This decision however does not address the root of the problem which is denying the Courts and defendants a digital copy of data obtained by the Turkish Intelligence Agency from the Bylock servers (‘Bylock servers’ data’). For 7 years, neither the Courts nor the defendants have been delivered a digital copy of data originating from Bylock servers which prevented them to examine the authenticity, reliability and lawfulness of it. Indeed, this data is being protected as a “sacred text by the Turkish Intelligence Agency.

Unfortunately, the Constitutional Court’s grounds for finding a violation in Esra Sarac Arslan case are not related to the examination of the authenticity and reliability of the Bylock servers’ data. What TCC requires is a superficial examination of whether the HTS records and CGNAT records are compatible. And the local court most likely would send the HTS and CGNAT records of the applicant to a police officer who would not be an expert; the police officer would say that the data were compatible and the applicant would be given the same sentence based on this report.

The Constitutional Court will never find a violation in relation to complaints that the digital copy of the Bylock servers’ data has been denied to defendants and that it has never been examined. This is because, the Constitutional Court has already found that (Turkish Intelligence Agency) MİT’s seizure and processing of Bylock servers’ data did not constitute a breach of law, despite the fact that it was not a law enforcement agency and it did obtain this data without judicial oversight. Moreover, the Constitutional Court is also aware that if an expert examination is conducted on Bylock servers’ data, this new report will most likely find that “the structure of it was corrupted”, as the expert panel commissioned by the Ankara Chief Public Prosecutor’s Office had already found [3]. However, such a report would dash all the arguments of the Constitutional Court in its Ferhat Kara and Adnan Şen judgements which found Bylock servers’ data was lawful evidence to pieces. For this reason, in order to save face, the Constitutional Court is passing such ostensible violation rulings which would have no effect on the merits of the case. The purpose of this violation judgment is to ensure that the data obtained by the MİT is made use of. However, it does not question the method and lawfulness of the acquisition/seizure of this data.

Yusuf Çoban Judgment of Constitutional Court

Background of the case

The Applicant Yusuf Coban who was convicted of membership in an armed terrorist organization solely on grounds of Bylock evidence had admitted that

“I used a programme called ByLock. This situation developed as follows; I went to Diyarbakır on a day off in July-August 2014 for sightseeing, and on the way back, a male person sat next to me on the minibus back to Diyarbakır. He said that his name was [Ö.] and that he worked as a classroom teacher in a village in Mardin and that he was from Afyon, I am already from Isparta and I trusted the person there because he was from a town close to my hometown. When we got off the minibus when we arrived in Mardin, we exchanged phone numbers and left. … It was around mid-August 2014, I saw [Ö.] walking in the bazaar again. Then we talked, and we decided to go somewhere and have tea. We went to [B.İ.] patisserie. There he told me “I’m calling you, your phone is always switched off”. I said, “My house is in the basement and the phone reception is not very good, so people who call me usually have this problem.” Then he showed me the programme called ByLock. He told me that if you want to use this programme, we can talk through this programme and that we will not have any communication problems even if your phone does not get a signal or the internet is very poor. … While we were sitting there, we downloaded this programme called [ByLock] from Google play store to my SAMSUNG Galaxy ICE brand phone.” And Yusuf Coban added his only contact through Bylock was Ö, he did not correspond to anyone other than Ö.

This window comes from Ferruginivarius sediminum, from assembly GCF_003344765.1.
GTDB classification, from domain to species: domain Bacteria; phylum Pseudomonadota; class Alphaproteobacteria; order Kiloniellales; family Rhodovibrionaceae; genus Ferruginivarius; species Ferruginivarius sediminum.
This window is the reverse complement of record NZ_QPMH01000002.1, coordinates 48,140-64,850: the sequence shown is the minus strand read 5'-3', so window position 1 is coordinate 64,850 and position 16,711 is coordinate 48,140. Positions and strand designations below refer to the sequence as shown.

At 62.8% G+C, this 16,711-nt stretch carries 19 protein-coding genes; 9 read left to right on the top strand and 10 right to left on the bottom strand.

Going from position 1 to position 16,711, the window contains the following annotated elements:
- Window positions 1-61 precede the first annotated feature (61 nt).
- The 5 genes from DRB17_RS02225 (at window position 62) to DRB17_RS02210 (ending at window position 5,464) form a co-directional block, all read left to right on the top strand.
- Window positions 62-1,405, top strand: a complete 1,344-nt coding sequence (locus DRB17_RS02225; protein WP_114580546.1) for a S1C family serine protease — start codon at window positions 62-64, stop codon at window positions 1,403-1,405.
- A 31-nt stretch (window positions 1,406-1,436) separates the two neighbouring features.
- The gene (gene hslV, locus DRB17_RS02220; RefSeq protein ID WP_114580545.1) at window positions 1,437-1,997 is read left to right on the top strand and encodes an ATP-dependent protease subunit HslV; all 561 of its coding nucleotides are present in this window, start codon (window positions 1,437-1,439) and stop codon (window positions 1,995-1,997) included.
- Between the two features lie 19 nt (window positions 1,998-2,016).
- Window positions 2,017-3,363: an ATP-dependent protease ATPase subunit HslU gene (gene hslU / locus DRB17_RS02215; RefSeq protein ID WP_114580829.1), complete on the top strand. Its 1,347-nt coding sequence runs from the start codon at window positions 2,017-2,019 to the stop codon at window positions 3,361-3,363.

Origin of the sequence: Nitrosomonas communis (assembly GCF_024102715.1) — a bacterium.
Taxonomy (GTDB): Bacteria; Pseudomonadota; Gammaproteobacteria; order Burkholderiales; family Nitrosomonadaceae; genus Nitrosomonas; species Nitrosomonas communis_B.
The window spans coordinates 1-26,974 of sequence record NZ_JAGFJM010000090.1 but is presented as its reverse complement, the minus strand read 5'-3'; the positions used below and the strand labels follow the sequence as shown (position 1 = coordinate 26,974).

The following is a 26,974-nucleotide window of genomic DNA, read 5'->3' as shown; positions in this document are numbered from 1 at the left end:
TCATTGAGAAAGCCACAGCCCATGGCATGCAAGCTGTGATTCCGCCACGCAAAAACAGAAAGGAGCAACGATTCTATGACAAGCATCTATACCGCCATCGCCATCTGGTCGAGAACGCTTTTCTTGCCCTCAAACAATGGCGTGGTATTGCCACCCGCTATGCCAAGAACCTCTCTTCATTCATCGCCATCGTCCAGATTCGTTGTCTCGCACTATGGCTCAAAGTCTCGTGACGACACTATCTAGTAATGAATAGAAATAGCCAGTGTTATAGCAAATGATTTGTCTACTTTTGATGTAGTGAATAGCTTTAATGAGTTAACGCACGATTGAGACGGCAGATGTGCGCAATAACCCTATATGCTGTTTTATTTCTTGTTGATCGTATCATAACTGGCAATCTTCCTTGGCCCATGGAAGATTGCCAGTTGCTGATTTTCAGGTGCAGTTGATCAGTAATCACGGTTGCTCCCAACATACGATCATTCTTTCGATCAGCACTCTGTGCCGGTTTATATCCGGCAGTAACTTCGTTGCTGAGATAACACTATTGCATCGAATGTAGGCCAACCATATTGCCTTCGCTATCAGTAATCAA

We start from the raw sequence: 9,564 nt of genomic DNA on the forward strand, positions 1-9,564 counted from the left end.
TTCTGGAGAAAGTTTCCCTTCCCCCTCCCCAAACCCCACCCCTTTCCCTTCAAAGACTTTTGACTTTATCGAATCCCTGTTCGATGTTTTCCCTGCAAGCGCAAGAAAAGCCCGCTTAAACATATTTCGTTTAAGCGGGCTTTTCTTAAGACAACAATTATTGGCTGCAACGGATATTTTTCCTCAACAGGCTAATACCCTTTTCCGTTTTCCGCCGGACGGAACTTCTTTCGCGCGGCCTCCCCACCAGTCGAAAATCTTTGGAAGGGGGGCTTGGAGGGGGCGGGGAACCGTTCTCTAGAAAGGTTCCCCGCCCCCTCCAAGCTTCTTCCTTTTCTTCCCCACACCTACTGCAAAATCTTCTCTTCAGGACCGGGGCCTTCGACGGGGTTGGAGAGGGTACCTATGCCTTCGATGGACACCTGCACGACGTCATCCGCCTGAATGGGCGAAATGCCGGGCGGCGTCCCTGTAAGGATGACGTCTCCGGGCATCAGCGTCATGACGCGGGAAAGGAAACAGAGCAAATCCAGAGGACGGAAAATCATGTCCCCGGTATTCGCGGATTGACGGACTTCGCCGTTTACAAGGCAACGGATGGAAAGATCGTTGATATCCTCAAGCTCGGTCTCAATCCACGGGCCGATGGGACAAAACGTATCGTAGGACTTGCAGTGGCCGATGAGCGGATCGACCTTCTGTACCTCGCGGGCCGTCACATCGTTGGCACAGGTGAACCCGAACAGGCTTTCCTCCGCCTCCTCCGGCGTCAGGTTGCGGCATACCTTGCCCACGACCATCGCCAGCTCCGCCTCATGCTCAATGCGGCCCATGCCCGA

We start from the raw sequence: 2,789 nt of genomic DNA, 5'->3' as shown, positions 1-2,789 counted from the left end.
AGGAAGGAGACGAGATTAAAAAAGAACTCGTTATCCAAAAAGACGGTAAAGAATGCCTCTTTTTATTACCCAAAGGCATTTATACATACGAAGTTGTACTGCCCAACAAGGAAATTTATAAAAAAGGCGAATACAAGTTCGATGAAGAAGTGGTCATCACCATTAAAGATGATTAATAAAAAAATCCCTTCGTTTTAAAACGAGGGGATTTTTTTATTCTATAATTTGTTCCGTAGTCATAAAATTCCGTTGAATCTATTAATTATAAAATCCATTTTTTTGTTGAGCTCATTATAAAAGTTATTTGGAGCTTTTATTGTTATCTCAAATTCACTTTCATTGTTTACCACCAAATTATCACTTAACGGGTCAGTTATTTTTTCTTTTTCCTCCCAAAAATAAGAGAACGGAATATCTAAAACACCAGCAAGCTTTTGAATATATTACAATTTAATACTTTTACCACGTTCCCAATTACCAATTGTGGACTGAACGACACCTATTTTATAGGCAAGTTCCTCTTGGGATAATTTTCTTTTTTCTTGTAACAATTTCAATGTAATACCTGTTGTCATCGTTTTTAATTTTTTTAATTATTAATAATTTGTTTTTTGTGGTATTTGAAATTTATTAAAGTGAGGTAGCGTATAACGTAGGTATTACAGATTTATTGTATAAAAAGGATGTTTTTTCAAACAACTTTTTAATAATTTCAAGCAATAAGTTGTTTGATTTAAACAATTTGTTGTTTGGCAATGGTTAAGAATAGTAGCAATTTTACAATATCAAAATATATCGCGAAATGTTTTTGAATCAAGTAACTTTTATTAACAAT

The applicant later withdrew his statement (of admission) and asked the trial court to collect evidence to determine whether he had actually downloaded/used Bylock and also asked for an expert examination to find the material truth. The trial court, however, said: “Although in his defense before our court he stated that the line numbered [0507 …] belonged to him, that he used this line between 2010 and 2015, but that he did not use the program called ByLock, considering the facts that the ByLock enquiry detection report stating that the defendant used the ByLock program with the line numbered [0507 …], … and the defendant’s statements … at the police station and the defendant’s statement  at Mardin 1st Criminal Judge of Peace on 21/04/2017 that he had used this program, his defense denying the usage of the program was not taken into consideration … it was decided to sentence the defendant in accordance with paragraph 314/2 of the TPC.”

Subsequently,  the 16th Criminal Chamber of the Court of Cassation rejected the applicant’s appeal and upheld the judgement by stating:  “The fact that the verdict was rendered without waiting for the detailed ByLock detection and assessment report on the defendant being a ByLock user, the defense (acknowledgement/admittance) of the defendant and the other evidence in the file were sufficient for the conviction of the offence and (deficiencies) were not found to be effective on the result.”

TCC  reached a conclusion almost the exact opposite of its Esra Saraç Arslan judgment

Having found a violation of the right to a fair trial in the Esra Saraç Arslan judgment due to the failure to observe the principle of equality of arms, the Constitutional Court found the exact same complaint of Yusuf Çoban inadmissible only a few months later. What is more interesting is both judgments were delivered by the same justices and the same reporter judge.